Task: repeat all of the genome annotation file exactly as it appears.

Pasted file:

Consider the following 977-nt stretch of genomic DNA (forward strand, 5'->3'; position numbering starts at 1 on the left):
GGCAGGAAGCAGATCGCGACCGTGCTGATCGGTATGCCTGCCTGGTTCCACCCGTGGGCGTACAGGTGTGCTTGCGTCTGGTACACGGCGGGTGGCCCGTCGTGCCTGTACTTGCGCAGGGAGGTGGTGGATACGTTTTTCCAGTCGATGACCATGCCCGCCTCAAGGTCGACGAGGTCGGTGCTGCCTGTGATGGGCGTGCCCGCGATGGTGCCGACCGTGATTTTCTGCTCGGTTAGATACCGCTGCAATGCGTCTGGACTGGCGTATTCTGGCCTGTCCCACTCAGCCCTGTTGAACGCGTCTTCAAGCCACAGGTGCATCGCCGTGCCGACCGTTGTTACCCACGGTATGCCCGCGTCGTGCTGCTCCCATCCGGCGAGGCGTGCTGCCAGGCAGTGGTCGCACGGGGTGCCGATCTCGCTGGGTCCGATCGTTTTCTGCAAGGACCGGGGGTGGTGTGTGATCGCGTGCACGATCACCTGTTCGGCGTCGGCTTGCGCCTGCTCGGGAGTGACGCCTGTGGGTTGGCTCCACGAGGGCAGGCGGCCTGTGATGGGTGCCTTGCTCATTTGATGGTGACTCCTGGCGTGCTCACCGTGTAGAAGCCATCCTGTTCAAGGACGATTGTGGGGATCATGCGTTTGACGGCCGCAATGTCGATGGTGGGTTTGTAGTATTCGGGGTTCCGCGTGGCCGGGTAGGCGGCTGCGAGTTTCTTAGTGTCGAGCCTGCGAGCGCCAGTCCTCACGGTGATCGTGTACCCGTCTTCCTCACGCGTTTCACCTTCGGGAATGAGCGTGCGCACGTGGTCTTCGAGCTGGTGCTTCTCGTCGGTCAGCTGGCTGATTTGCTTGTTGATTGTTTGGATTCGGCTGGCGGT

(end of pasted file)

Consider the following 977-nt stretch of genomic DNA (forward strand, 5'->3'; position numbering starts at 1 on the left):
GGCAGGAAGCAGATCGCGACCGTGCTGATCGGTATGCCTGCCTGGTTCCACCCGTGGGCGTACAGGTGTGCTTGCGTCTGGTACACGGCGGGTGGCCCGTCGTGCCTGTACTTGCGCAGGGAGGTGGTGGATACGTTTTTCCAGTCGATGACCATGCCCGCCTCAAGGTCGACGAGGTCGGTGCTGCCTGTGATGGGCGTGCCCGCGATGGTGCCGACCGTGATTTTCTGCTCGGTTAGATACCGCTGCAATGCGTCTGGACTGGCGTATTCTGGCCTGTCCCACTCAGCCCTGTTGAACGCGTCTTCAAGCCACAGGTGCATCGCCGTGCCGACCGTTGTTACCCACGGTATGCCCGCGTCGTGCTGCTCCCATCCGGCGAGGCGTGCTGCCAGGCAGTGGTCGCACGGGGTGCCGATCTCGCTGGGTCCGATCGTTTTCTGCAAGGACCGGGGGTGGTGTGTGATCGCGTGCACGATCACCTGTTCGGCGTCGGCTTGCGCCTGCTCGGGAGTGACGCCTGTGGGTTGGCTCCACGAGGGCAGGCGGCCTGTGATGGGTGCCTTGCTCATTTGATGGTGACTCCTGGCGTGCTCACCGTGTAGAAGCCATCCTGTTCAAGGACGATTGTGGGGATCATGCGTTTGACGGCCGCAATGTCGATGGTGGGTTTGTAGTATTCGGGGTTCCGCGTGGCCGGGTAGGCGGCTGCGAGTTTCTTAGTGTCGAGCCTGCGAGCGCCAGTCCTCACGGTGATCGTGTACCCGTCTTCCTCACGCGTTTCACCTTCGGGAATGAGCGTGCGCACGTGGTCTTCGAGCTGGTGCTTCTCGTCGGTCAGCTGGCTGATTTGCTTGTTGATTGTTTGGATTCGGCTGGCGGT